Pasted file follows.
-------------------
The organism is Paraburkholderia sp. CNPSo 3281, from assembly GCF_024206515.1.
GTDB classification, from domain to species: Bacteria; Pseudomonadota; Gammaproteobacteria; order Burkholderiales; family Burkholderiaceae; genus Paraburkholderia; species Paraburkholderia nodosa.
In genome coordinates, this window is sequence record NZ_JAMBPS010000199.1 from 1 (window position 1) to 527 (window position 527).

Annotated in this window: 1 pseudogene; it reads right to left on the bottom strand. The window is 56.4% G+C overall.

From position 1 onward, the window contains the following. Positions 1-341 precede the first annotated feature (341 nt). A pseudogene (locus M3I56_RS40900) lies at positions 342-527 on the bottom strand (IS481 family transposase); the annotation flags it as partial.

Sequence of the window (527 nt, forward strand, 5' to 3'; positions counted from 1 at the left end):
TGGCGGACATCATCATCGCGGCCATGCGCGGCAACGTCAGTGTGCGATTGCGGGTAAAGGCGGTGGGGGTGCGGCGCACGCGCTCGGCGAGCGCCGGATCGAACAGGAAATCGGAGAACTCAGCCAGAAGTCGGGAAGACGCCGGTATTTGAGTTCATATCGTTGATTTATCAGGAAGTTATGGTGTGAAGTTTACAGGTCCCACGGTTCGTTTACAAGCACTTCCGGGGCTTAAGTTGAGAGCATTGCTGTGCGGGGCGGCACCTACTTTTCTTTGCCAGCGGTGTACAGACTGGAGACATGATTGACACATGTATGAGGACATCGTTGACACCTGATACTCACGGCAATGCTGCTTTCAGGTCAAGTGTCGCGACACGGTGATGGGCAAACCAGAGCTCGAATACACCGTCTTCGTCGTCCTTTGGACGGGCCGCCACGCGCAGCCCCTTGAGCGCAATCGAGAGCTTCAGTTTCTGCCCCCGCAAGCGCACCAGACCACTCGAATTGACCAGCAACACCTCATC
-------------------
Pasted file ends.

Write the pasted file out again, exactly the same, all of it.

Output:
The organism is Paraburkholderia sp. CNPSo 3281, from assembly GCF_024206515.1.
GTDB classification, from domain to species: Bacteria; Pseudomonadota; Gammaproteobacteria; order Burkholderiales; family Burkholderiaceae; genus Paraburkholderia; species Paraburkholderia nodosa.
In genome coordinates, this window is sequence record NZ_JAMBPS010000199.1 from 1 (window position 1) to 527 (window position 527).

Annotated in this window: 1 pseudogene; it reads right to left on the bottom strand. The window is 56.4% G+C overall.

From position 1 onward, the window contains the following. Positions 1-341 precede the first annotated feature (341 nt). A pseudogene (locus M3I56_RS40900) lies at positions 342-527 on the bottom strand (IS481 family transposase); the annotation flags it as partial.

Sequence of the window (527 nt, forward strand, 5' to 3'; positions counted from 1 at the left end):
TGGCGGACATCATCATCGCGGCCATGCGCGGCAACGTCAGTGTGCGATTGCGGGTAAAGGCGGTGGGGGTGCGGCGCACGCGCTCGGCGAGCGCCGGATCGAACAGGAAATCGGAGAACTCAGCCAGAAGTCGGGAAGACGCCGGTATTTGAGTTCATATCGTTGATTTATCAGGAAGTTATGGTGTGAAGTTTACAGGTCCCACGGTTCGTTTACAAGCACTTCCGGGGCTTAAGTTGAGAGCATTGCTGTGCGGGGCGGCACCTACTTTTCTTTGCCAGCGGTGTACAGACTGGAGACATGATTGACACATGTATGAGGACATCGTTGACACCTGATACTCACGGCAATGCTGCTTTCAGGTCAAGTGTCGCGACACGGTGATGGGCAAACCAGAGCTCGAATACACCGTCTTCGTCGTCCTTTGGACGGGCCGCCACGCGCAGCCCCTTGAGCGCAATCGAGAGCTTCAGTTTCTGCCCCCGCAAGCGCACCAGACCACTCGAATTGACCAGCAACACCTCATC